030: Joel Runyon, conversation 2: Almost too easy, full transcript

February 26, 2018 by Joshua
in Podcast

Joel Runyon

Listen to the conversation.

Joel took on a double challenge of avoiding bottled beverages, also picking up trash, so it’s interesting that he did both. He and I talked a bunch about where litter comes from. When was the last time that you littered? Where does it come from? He and I speculated. Write me if you have ideas because I find it very confusing. It says that we don’t value stuff. We act like giving stuff away is luxury or nice or something like that, when we go to the supermarket and they give you a bag, that they’re doing something for you. But that’s why we give it away that we don’t value it. How many things do we have that for five seconds they’re shiny or make us laugh or smile and then for the next 1000 years they’re in a landfill? It seems to me that acquiring stuff, the bags, the disposable things and so on that that leads to garbage, which is waste which hurts other people who have to live with that. So let’s listen to what Joel comes up with but I hope people also realize that acquiring the stuff in the first place is where the stuff comes from and that that’s a place where we can act is to stop acquiring the stuff in the first place.


Joshua: Hey, how are you doing?

Joel: I’m good. How are you?

Joshua: I’m good. Are you still in New York City?

Joel: I am in San Diego right now.

Joshua: Okay, so it is probably warmer here than it is there which is highly unusual.

Joel: What’s the temperature like out there?

Joshua: It’s close to 90.

Joel: Oh, wow!

Joshua: Yeah. It was like a mild summer when you were here and now you know, when I was a kid and like in the winter if you had a warm day you’re like, “Oh, great. It’s a warm day, it’s more comfortable” and now you’re like, “Oh, this could be the end of the world.”

Joel: Well, usually it’s August, that’s like miserable. August this year was pretty, pretty mild. I was like, “Oh, this is bad.” That’s like 70-77 in San Diego right now I think it’s kind of always 77.

Joshua: Actually, I’m going to say this at the risk of getting the two of us started on what we talked about a lot last time, but today’s a cold shower day. So actually a cold shower, I mean hot days aren’t so bad, although I don’t know how regularly you do it but I… Oh, crap. You know I’m getting into… All right, I hope I can just keep it to one thing about it. Today was a busy morning and so I…Wait a minute, I take it back, today is not a cold shower day. Today is a weightlifting day. And what I was going to say, like I didn’t have time to lift this morning. And so I have to you know, there’s no question I’m going to do it, I just have to move things around to make it, you know, later in the day.

Joel: My biggest complaint with San Diego is cold showers are kind of weak. You can’t actually get a real cold shower, you get a lukewarm shower sometimes. But I think that’s almost harder sometimes than an actual cold shower because cold showers are refreshing and like here you’re like, it’s not really warm, like you kind of don’t know what your expectations are, it’s not warm, it’s not nice like, it’s kind of weird.

Joshua: You’re spoiled by Antarctica.

Joel: After that like it’s just hard to get colder.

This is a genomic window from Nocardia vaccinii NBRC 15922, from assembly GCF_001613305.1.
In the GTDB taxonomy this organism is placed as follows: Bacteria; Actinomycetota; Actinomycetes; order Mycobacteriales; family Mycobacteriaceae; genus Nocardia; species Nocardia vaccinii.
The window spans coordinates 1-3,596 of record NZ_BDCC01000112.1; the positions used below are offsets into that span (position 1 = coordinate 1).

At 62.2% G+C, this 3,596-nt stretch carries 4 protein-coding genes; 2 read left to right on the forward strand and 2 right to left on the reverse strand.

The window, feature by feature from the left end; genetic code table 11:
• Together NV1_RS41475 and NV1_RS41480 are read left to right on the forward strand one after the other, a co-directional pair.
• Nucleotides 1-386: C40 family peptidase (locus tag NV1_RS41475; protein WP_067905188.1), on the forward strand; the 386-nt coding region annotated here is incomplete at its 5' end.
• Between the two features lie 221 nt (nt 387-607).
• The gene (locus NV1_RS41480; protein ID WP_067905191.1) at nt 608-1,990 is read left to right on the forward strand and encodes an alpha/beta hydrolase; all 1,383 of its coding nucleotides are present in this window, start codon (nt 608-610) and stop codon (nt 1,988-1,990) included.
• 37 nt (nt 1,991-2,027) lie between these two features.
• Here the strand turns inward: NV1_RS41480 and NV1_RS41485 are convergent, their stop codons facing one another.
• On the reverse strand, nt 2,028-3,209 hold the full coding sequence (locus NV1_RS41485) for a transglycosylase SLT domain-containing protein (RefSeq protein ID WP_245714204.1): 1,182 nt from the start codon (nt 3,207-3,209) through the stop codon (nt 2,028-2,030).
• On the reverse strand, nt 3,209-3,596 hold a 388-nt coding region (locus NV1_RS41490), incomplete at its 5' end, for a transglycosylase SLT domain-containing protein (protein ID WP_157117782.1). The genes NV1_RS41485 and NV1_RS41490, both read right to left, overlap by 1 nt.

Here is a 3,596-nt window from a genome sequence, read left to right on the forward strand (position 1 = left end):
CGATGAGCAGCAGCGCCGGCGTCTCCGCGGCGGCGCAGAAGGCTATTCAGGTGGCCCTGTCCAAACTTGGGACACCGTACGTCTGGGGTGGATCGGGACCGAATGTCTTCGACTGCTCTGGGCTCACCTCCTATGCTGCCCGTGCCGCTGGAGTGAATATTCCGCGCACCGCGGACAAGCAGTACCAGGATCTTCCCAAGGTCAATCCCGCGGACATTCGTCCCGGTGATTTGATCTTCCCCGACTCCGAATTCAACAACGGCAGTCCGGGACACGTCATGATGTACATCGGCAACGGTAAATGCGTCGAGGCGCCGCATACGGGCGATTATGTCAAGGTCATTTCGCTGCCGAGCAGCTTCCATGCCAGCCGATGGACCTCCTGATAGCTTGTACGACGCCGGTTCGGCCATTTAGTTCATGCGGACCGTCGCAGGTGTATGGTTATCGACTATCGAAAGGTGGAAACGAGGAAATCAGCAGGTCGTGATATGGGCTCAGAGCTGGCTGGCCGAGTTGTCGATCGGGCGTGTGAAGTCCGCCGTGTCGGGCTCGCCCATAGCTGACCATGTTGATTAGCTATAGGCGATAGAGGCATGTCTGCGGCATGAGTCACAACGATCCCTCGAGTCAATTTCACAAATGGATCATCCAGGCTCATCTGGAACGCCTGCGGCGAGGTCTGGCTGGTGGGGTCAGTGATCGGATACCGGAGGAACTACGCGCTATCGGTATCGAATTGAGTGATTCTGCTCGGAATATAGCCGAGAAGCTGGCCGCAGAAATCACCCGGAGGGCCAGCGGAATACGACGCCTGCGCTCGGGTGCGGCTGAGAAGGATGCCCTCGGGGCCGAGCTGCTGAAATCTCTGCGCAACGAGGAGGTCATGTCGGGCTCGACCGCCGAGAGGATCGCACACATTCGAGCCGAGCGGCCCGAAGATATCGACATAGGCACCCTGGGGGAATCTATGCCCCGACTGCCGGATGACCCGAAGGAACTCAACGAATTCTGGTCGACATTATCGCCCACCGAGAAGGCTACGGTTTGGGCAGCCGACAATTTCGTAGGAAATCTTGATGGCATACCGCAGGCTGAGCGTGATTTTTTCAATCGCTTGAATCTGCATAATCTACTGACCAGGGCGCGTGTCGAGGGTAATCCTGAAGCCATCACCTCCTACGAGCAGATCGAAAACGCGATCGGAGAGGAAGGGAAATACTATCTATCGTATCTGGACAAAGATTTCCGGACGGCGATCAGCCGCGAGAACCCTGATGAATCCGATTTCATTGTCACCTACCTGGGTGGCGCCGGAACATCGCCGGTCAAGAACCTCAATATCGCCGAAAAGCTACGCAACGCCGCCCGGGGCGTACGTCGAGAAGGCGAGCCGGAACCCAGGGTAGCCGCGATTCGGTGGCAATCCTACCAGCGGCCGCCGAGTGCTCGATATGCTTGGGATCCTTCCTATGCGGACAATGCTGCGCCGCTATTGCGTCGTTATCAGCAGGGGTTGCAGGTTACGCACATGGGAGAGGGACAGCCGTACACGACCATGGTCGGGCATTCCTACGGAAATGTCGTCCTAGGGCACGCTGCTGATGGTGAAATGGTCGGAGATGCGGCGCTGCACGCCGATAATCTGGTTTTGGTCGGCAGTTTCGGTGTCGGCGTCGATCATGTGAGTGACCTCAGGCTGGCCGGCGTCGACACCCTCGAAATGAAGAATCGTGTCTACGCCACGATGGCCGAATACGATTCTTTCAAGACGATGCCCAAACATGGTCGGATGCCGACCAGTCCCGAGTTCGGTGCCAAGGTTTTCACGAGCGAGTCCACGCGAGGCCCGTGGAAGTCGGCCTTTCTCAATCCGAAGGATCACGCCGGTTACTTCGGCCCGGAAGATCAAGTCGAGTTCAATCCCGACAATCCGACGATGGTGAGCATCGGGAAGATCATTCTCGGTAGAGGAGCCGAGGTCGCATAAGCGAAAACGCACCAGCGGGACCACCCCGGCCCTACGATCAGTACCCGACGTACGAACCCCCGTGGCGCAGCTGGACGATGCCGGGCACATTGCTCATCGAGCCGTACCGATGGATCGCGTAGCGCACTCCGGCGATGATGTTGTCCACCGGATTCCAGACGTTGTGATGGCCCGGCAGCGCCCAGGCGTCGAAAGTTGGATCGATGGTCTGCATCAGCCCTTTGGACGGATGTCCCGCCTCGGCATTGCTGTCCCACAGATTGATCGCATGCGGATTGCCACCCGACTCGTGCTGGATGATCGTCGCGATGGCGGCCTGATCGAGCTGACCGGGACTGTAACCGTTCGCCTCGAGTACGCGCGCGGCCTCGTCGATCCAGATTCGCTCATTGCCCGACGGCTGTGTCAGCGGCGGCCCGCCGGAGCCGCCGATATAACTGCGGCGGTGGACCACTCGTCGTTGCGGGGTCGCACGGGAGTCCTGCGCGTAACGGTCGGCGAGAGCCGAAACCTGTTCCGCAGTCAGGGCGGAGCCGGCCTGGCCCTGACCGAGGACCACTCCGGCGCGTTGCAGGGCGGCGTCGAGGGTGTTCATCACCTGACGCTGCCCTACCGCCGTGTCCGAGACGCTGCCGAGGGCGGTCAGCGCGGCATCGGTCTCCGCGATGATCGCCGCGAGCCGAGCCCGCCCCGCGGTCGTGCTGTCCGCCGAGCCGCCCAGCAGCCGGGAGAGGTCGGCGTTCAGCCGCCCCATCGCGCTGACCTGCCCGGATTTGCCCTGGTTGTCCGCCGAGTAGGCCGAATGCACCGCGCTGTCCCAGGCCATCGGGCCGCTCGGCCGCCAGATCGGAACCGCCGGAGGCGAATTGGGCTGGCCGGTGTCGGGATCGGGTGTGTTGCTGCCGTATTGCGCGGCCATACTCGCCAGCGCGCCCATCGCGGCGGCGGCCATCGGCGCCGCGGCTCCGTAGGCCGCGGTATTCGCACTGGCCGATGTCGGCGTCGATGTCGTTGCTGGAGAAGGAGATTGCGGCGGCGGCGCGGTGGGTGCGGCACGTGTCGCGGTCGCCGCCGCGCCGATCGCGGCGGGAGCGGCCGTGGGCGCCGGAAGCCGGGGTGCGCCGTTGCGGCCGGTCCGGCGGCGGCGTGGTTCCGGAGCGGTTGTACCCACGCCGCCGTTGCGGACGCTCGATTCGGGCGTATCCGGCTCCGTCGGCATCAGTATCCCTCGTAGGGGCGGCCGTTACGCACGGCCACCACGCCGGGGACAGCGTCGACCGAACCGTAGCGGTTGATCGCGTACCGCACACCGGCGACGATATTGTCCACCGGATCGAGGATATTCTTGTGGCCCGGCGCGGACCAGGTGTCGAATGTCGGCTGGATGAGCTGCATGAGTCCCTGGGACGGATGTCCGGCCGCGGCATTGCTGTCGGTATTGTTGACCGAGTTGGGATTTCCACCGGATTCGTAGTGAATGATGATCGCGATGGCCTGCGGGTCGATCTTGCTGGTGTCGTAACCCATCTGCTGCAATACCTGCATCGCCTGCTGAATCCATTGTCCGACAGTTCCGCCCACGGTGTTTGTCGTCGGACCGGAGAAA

Joshua: Yeah, actually, yeah. It’s like kind of neat to, I have a blog post that says, the title is: “Is it the hardest thing you’ve ever done?” and if something you’re doing is hard but it’s not the hardest thing you’ve ever done, you’ve done something harder. So you can do this.

Joel: It’s funny, I like that.

Joshua: So okay, so let’s get back to motivation because it’s so easy, people don’t get it I don’t get it but it’s so… Anyway, it’s a cool thing to do. So last I spoke to you, you took on a challenge of not, let me see if I remember right. It was, you were not going to have any bottled beverages?

Joel: Yes.

Joshua: And I think you were also going to pick up trash. I’m not sure if you committed to both or if it was like, maybe one of both?

Joel: Yeah, it was both. It was pick up couple of pieces of trash every day and then the bottled beverages. And you want to jump right into?

Joshua: Yeah. And I’m also curious, did you do it by yourself or did you get Jenny to do it again?

Joel: No, it was just me.

Joshua: Okay.

Joel: So bottled beverages was pretty easy actually. I thought that was pretty straightforward, I made a lot more tea. I got like a big container so I can make much of ice tea at once. And that’s basically like, it was funny how like just having some sort of constraint. I talked with my girlfriend every once in a while that like, in some ways we always have too much freedom like it’s almost too easy to do like something lazily and so like if you just have to like artificial constraint on that like, “Okay, I’m not going to get a bottled beverage today or this week.” You have to run around it and then it’s immediately, “Okay, I’ll just get a big container, I’ll make my own stuff and kind of like it better and it’s probably got less crap in it too” and it turned out pretty well. So I was pretty happy about that and that was kind of, I think of it in general, I think actually being in San Diego versus New York, I buy less bottled beverages because it’s just… There’s less bodegas just down the street where you can just like, “Oh, sure. I’ll grab something.” And San Diego, you’re going to have to make a trip to go get it so in some ways that’s better out here.